An expert studying the coronavirus pandemic in the Philippines said that COVID-19 cases in the country may hit 10,000 per day again if the government will not impose stricter restrictions now.
Octa Research fellow Guido David said this in an interview with CNN Philippines’ The Source on Friday, July 23, noting that the projection is possible “within the next few weeks” if there is no immediate government intervention.
“It’s not set in stone [that] we hit 10,000. If we make actions, we can still prevent this, especially that we’re still in this early stages,” David said in a mix of English and Filipino.
In a report published on Friday, the Octa Research team said that the reproduction number (R) – the number one positive case can infect – in virus epicenter Metro Manila is now at 1.21, compared to 0.92 in the previous week.
Experts have said that the goal is to keep R below 1 to contain virus transmission until a COVID-19 vaccine becomes available. An R above 1 means that the virus is spreading faster.
Guido said that it was concerning that the Philippines already has local transmission of the more virulent Delta variant, which is ravaging Southeast Asia. “Local transmission seems imminent,” he said.
Citing the case of Metro Manila, David said that Octa saw a 39% growth rate in the capital region. “We’re averaging 850 cases per day in the NCR. Last week our average was only 613. So that’s one week growth rate of 39%,” he added.
David, however, that a surge in infections can still be prevented, especially if the transmission of the Delta variant is not yet widespread.
The Philippines now has 47 cases of the highly-transmissible COVID-19 Delta variant, but there are concerns that the actual number may be far higher, as the Philippine Genome Center only does random tests on COVID-19 cases.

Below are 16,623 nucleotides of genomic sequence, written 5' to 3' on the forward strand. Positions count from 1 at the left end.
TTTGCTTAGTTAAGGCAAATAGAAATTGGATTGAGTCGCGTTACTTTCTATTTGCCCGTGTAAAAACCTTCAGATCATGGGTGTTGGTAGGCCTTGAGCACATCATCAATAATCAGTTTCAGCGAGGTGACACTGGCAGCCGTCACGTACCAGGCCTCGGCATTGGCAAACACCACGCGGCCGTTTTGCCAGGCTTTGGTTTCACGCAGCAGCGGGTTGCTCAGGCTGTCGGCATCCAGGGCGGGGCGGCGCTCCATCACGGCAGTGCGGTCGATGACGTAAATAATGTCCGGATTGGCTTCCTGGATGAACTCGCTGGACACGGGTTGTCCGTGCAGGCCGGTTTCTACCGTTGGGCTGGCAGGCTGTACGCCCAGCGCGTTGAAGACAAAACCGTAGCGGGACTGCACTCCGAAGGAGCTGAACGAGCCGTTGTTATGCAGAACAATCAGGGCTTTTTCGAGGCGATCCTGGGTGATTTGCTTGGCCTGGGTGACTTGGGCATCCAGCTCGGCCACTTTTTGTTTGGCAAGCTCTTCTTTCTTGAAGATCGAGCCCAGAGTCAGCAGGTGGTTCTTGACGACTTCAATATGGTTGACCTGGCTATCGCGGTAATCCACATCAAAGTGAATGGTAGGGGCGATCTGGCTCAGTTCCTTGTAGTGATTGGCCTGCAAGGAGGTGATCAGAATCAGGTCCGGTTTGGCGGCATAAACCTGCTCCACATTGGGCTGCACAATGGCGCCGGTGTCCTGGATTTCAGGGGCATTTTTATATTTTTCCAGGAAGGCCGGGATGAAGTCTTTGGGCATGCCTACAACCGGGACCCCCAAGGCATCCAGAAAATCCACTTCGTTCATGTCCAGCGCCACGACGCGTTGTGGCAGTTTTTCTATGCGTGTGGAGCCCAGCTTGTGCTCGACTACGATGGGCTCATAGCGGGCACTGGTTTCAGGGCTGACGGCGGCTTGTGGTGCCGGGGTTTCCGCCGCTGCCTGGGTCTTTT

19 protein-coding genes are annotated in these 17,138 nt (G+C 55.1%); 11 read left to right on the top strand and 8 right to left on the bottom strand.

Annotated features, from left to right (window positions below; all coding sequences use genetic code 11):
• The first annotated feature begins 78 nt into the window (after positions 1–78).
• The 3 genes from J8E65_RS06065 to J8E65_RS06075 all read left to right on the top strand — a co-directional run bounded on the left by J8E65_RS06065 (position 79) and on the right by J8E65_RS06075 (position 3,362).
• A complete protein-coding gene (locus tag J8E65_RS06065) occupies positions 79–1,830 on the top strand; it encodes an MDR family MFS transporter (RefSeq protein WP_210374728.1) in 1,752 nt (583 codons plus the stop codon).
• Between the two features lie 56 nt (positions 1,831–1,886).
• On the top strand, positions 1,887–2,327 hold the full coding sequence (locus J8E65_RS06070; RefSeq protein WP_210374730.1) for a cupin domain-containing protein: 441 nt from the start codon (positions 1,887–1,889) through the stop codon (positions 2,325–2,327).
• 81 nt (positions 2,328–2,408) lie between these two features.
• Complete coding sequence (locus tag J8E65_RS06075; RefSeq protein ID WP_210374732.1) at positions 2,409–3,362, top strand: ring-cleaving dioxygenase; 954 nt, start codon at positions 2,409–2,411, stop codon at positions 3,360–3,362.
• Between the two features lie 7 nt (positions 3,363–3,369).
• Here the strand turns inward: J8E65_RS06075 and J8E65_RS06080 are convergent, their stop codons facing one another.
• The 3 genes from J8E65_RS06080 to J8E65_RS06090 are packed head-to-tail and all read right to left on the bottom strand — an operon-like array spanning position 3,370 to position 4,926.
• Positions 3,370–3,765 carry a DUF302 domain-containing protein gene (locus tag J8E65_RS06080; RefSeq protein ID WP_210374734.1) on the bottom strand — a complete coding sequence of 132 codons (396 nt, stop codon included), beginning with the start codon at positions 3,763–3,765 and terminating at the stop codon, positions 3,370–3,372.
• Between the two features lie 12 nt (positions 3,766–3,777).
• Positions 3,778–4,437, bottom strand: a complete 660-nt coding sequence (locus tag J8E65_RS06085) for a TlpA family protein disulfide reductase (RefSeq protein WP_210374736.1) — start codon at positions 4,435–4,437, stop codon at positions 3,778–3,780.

The Department of Health said on Friday that 18 of the Delta variant cases were unvaccinated against COVID-19, two were fully vaccinated, while four received their first dose. The DOH is still verifying the vaccination status of the 23 other cases. It also didn’t provide the vaccine brand of the vaccinated cases.
David said that they came up with the projection by mapping out the R in February, when the cases in the Philippines started to rise again prior to the cases surge in April.
“It’s comparable in February 13 to 19. This means that we saw the same increase in reproduction number as February 13 to 19, and that was when the surge was starting…. We’re saying this now because it doesn’t hurt to be cautious,” David said in partly Filipino.
As the highly-transmissible Delta variant sweeps through Southeast Asian countries like Indonesia and Thailand, the Philippines stepped up quarantine restrictions in areas where COVID-19 cases spiked.
On Friday morning, the government placed Metro Manila, Ilocos Sur, and Ilocos Norte under general community quarantine (GCQ) “with heightened restrictions” from July 23 to 31.
The health department also advised the public to avoid “unnecessary travels and gatherings” and to get vaccinated against the deadly virus following the confirmation of the local transmission of the Delta variant in the country.
The Philippines is also doubling its preparations in case another surge hits the country. Health Undersecretary Maria Rosario Vergeire earlier said that the government was in talks with manufacturers so it could buy more oxygen tanks to further shore up its current “sufficient” supply.
Hospitals were also asked to increase their bed capacity for COVID-19 patients.
While COVID-19 daily cases in the Philippines have plateaued at around 5,000 to 6,000, this is still higher than the average daily cases before the cases surged last April.
That surge, which was driven by more infectious variants and the easing of mobility restrictions, crippled the Philippine healthcare system at the time. – Rappler.com